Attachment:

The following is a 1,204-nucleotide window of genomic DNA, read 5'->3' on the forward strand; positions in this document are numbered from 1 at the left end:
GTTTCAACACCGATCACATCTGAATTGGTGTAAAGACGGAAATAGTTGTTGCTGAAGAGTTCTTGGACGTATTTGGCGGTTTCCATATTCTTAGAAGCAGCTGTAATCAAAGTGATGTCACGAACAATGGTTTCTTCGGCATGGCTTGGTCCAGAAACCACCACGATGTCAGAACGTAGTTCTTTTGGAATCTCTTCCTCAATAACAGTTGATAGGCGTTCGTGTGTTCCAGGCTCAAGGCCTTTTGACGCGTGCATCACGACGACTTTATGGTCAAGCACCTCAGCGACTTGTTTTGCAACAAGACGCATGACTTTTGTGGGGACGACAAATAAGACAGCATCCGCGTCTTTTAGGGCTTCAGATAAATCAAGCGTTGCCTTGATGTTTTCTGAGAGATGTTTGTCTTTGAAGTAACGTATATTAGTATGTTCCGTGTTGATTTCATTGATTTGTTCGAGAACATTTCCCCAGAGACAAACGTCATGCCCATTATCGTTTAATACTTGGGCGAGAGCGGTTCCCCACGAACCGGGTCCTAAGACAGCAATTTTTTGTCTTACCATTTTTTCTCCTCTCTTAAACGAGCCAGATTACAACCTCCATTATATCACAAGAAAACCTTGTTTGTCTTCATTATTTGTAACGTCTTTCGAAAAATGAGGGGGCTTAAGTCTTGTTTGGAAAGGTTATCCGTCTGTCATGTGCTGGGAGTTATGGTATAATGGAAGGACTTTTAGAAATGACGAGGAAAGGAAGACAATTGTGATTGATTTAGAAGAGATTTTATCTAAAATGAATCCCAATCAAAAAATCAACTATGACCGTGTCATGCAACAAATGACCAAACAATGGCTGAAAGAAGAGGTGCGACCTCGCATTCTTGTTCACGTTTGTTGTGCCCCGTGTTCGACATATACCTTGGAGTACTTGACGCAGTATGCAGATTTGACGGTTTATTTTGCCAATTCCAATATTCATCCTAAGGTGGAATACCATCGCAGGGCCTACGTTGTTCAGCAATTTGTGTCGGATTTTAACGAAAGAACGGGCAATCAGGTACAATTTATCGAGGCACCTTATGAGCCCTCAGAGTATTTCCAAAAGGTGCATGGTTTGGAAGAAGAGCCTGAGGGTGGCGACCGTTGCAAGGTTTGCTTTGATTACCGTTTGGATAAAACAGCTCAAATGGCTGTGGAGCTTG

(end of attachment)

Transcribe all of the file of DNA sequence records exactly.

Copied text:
The following is a 1,204-nucleotide window of genomic DNA, read 5'->3' on the forward strand; positions in this document are numbered from 1 at the left end:
GTTTCAACACCGATCACATCTGAATTGGTGTAAAGACGGAAATAGTTGTTGCTGAAGAGTTCTTGGACGTATTTGGCGGTTTCCATATTCTTAGAAGCAGCTGTAATCAAAGTGATGTCACGAACAATGGTTTCTTCGGCATGGCTTGGTCCAGAAACCACCACGATGTCAGAACGTAGTTCTTTTGGAATCTCTTCCTCAATAACAGTTGATAGGCGTTCGTGTGTTCCAGGCTCAAGGCCTTTTGACGCGTGCATCACGACGACTTTATGGTCAAGCACCTCAGCGACTTGTTTTGCAACAAGACGCATGACTTTTGTGGGGACGACAAATAAGACAGCATCCGCGTCTTTTAGGGCTTCAGATAAATCAAGCGTTGCCTTGATGTTTTCTGAGAGATGTTTGTCTTTGAAGTAACGTATATTAGTATGTTCCGTGTTGATTTCATTGATTTGTTCGAGAACATTTCCCCAGAGACAAACGTCATGCCCATTATCGTTTAATACTTGGGCGAGAGCGGTTCCCCACGAACCGGGTCCTAAGACAGCAATTTTTTGTCTTACCATTTTTTCTCCTCTCTTAAACGAGCCAGATTACAACCTCCATTATATCACAAGAAAACCTTGTTTGTCTTCATTATTTGTAACGTCTTTCGAAAAATGAGGGGGCTTAAGTCTTGTTTGGAAAGGTTATCCGTCTGTCATGTGCTGGGAGTTATGGTATAATGGAAGGACTTTTAGAAATGACGAGGAAAGGAAGACAATTGTGATTGATTTAGAAGAGATTTTATCTAAAATGAATCCCAATCAAAAAATCAACTATGACCGTGTCATGCAACAAATGACCAAACAATGGCTGAAAGAAGAGGTGCGACCTCGCATTCTTGTTCACGTTTGTTGTGCCCCGTGTTCGACATATACCTTGGAGTACTTGACGCAGTATGCAGATTTGACGGTTTATTTTGCCAATTCCAATATTCATCCTAAGGTGGAATACCATCGCAGGGCCTACGTTGTTCAGCAATTTGTGTCGGATTTTAACGAAAGAACGGGCAATCAGGTACAATTTATCGAGGCACCTTATGAGCCCTCAGAGTATTTCCAAAAGGTGCATGGTTTGGAAGAAGAGCCTGAGGGTGGCGACCGTTGCAAGGTTTGCTTTGATTACCGTTTGGATAAAACAGCTCAAATGGCTGTGGAGCTTG